Kurt Schlichter, attorney and retired Army Colonel, summarizes my sentiments admirably:
I want my vote back, Mitt. Give me back my vote.
In 2012, I voted for this insufferable establishment icon, this inept goof who the Democrats wish every Republican would emulate. Some nights, I wake up sweating and screaming when I relive it in my nightmares. I should have taken my ballot, lit it on fire and flushed it down the Schiffhole.
But Romney does serve a purpose, as hard as that is to see through his pathetic antics. His perpetual groveling for approval – including, hilariously, from Donald Trump himself who just broke him right in front of our eyes over the Secretary of State gig – is so shameful and cringe-iliciously embarrassing that it obscures the vital role this shiny doofus can play for conservatism.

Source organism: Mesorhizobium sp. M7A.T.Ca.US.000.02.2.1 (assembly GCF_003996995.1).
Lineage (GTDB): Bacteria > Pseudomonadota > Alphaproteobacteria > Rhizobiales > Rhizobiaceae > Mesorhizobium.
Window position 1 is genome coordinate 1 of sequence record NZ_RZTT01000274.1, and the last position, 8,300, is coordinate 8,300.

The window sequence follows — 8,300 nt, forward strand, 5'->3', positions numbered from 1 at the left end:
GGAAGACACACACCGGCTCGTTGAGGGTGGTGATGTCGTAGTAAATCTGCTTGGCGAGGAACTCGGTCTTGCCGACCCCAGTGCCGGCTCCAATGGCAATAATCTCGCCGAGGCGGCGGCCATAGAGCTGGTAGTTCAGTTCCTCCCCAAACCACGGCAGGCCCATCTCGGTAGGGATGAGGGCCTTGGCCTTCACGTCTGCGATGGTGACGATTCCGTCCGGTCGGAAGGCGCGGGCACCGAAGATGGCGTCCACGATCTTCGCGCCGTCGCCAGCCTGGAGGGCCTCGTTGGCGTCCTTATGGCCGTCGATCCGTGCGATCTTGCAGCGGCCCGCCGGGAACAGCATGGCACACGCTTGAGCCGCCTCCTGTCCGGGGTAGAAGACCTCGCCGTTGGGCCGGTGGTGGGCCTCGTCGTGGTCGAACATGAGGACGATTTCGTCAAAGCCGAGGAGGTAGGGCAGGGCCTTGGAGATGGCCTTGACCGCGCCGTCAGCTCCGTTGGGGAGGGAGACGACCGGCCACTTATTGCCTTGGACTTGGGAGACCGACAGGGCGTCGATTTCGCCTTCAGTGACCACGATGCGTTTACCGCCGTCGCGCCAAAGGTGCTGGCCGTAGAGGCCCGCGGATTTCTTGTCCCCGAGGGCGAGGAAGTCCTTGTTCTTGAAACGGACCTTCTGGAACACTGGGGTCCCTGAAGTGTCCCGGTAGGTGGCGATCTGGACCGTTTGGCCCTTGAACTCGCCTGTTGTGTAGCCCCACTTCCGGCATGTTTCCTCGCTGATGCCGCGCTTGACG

He’s a perfect conservative cautionary example.
This is Mitt.
Mitt’s a loser.
Don’t be like Mitt.
Let’s review the storied resume of Willard “Mitt” Romney as a way to understand exactly why he is political strychnine to the conservative movement. If a council of learned scholars sought to create the most utterly hateable, totally unrelatable caricature of what a Republican is, their final product would be this Jeb!-like golem.
Go here to read the rest. Trump won the Republican nomination in 2016 largely because the Republican establishment lost whatever good will it had with rank and file Republicans by the abysmal campaigns conducted by McCain in 2008 and Romney in 2012. Republicans will stand by a candidate who fights and loses, Goldwater in 64 for example, and take pride in a loss with banners flying, fighting to the end. They will not abide candidates who seem half-hearted at best. Trump, for all of his glaring flaws, fights, and is loyal to the voters who supported him. As for Pierre Delecto, his loyalty has always been solely to the ambitions of Mitt Romney, and if Trump had chosen him for Secretary of State we would now see obsequious loyalty to Trump from Romney.